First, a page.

No sooner than I read this, I turned on Sunday to the editorial page of the New York Times, and true to Warren’s prediction, Thomas Friedman was on the warpath again, truly reveling in the moment that he and both elder and younger Ackerman see as America’s moment for a new party. If Rick Santorum gets the nomination, Friedman argues, “there is a good chance a Third Party will try to fill the space between the really ‘severely conservative Santorum (or even Mitt Romney) and the left-of-center Barack Obama.” What Friedman wants is “an intelligent independent candidate just taking part in the presidential debates,” which would make Obama and his Republican opponent “better.”
His choice would be the founder of Americans Elect, David Walker, a man committed to fiscal sanity for the United States. Like conservatives, Walker worries that if we do not tend to our fiscal house, the U.S. too could well go the way of Greece. So Walker agrees with conservatives that Democrats are in denial about renegotiating the terms of the social contract. But he also argues that Obama falls short on addressing the structural deficits at home as well, and in particular, the necessary reforms we need to make on Social Security, Medicare, and Medicaid.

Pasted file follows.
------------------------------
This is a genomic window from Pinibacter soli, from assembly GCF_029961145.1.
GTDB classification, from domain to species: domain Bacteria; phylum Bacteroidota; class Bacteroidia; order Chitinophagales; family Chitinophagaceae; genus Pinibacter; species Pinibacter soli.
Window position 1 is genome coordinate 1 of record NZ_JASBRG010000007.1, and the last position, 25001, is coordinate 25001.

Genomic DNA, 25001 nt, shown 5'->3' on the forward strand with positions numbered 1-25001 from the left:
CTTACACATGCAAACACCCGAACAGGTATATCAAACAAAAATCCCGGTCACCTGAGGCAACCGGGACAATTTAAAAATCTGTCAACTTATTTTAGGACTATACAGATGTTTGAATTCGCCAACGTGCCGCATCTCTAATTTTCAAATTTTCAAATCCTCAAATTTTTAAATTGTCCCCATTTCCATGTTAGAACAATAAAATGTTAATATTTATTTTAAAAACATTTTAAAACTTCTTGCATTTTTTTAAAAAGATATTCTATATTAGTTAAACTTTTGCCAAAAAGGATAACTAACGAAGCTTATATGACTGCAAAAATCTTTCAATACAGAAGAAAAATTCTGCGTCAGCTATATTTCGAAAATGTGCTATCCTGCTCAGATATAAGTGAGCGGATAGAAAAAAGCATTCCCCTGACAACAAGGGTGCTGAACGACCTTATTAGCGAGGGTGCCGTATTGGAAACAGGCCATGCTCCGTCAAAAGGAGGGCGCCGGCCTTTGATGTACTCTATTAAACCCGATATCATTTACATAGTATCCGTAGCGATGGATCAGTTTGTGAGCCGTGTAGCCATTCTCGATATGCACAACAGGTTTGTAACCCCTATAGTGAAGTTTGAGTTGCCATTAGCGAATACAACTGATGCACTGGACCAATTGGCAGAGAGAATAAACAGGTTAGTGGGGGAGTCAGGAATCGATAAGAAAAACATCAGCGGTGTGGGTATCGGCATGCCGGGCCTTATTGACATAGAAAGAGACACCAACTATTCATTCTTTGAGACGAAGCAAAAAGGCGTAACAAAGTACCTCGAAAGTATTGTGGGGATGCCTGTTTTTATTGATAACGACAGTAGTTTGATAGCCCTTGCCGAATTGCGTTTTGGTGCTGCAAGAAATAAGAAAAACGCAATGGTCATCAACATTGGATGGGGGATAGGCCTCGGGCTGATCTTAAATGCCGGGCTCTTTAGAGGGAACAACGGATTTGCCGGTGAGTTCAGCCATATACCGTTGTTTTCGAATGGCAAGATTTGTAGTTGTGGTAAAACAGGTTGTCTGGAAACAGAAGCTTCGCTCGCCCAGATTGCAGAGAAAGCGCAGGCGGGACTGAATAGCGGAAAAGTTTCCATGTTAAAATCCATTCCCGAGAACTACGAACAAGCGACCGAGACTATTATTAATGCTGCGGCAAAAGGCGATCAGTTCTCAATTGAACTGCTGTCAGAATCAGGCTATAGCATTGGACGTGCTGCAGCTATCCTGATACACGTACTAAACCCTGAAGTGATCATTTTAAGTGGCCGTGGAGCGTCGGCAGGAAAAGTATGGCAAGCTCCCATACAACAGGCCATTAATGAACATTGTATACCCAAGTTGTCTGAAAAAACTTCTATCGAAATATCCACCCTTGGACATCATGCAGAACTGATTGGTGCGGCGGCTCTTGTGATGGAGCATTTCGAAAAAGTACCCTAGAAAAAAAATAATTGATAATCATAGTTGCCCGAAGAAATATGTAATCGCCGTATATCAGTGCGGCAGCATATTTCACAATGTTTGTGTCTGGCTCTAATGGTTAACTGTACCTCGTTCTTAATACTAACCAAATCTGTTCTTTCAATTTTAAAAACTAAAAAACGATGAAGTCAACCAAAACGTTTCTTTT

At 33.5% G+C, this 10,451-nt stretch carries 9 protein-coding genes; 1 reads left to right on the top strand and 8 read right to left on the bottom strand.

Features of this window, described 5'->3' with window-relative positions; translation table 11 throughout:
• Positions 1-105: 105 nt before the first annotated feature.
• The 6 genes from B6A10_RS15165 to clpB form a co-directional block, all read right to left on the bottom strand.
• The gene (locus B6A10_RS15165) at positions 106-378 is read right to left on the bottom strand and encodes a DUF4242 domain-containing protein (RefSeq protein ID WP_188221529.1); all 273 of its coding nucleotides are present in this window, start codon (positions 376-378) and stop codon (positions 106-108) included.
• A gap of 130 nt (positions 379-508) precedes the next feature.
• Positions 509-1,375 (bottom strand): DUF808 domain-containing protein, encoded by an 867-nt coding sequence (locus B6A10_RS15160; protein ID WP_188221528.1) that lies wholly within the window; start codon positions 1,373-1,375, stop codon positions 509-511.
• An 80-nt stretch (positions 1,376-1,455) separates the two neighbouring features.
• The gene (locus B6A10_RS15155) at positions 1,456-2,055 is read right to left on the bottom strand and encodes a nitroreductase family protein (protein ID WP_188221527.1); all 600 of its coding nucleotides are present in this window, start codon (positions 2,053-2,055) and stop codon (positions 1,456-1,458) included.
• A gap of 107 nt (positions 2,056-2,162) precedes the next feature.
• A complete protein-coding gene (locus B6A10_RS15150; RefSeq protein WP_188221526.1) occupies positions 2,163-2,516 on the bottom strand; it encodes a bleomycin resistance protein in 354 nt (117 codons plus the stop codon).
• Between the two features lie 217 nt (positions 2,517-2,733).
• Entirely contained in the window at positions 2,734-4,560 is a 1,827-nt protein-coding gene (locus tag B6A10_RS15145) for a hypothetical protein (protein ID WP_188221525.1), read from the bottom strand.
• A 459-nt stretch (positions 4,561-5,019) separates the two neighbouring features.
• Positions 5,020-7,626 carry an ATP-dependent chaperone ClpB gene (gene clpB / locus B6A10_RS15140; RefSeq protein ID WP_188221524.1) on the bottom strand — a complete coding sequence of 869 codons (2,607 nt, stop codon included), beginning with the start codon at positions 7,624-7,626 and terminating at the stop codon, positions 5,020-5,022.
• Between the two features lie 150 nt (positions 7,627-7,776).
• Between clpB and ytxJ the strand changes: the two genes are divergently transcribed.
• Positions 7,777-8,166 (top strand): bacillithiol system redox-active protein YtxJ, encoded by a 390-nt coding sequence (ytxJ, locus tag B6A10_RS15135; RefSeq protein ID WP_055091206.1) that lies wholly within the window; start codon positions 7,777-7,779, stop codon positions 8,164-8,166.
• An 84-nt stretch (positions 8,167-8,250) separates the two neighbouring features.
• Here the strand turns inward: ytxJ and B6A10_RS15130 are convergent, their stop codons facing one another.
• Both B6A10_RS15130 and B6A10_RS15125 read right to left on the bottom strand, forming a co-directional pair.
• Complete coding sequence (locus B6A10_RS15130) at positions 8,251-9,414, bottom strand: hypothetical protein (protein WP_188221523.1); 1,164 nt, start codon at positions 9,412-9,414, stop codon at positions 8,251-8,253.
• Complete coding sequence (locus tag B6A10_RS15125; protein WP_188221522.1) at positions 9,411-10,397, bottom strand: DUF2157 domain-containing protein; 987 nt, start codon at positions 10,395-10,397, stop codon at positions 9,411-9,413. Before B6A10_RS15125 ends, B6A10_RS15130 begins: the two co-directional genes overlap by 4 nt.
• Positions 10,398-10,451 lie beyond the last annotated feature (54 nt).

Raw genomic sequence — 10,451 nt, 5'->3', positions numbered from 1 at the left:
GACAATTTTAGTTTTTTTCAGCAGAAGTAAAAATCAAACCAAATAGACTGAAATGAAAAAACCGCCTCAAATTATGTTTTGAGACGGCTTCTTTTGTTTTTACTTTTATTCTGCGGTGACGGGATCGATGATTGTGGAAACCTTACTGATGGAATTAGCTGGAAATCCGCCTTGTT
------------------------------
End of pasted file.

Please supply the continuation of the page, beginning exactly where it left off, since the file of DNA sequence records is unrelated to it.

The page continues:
So far so good. One might ask at this point why not just support a Republican, or a conservative that has made just these points over and over?
These points have, however, met only with the response from the Democratic side and from liberals of a firm no, or simply name-calling, or nonsense that Republicans want to throw grandma off a cliff. But Walker argues that the Republicans are not willing to support higher taxes, which we need as well to attain fiscal sanity.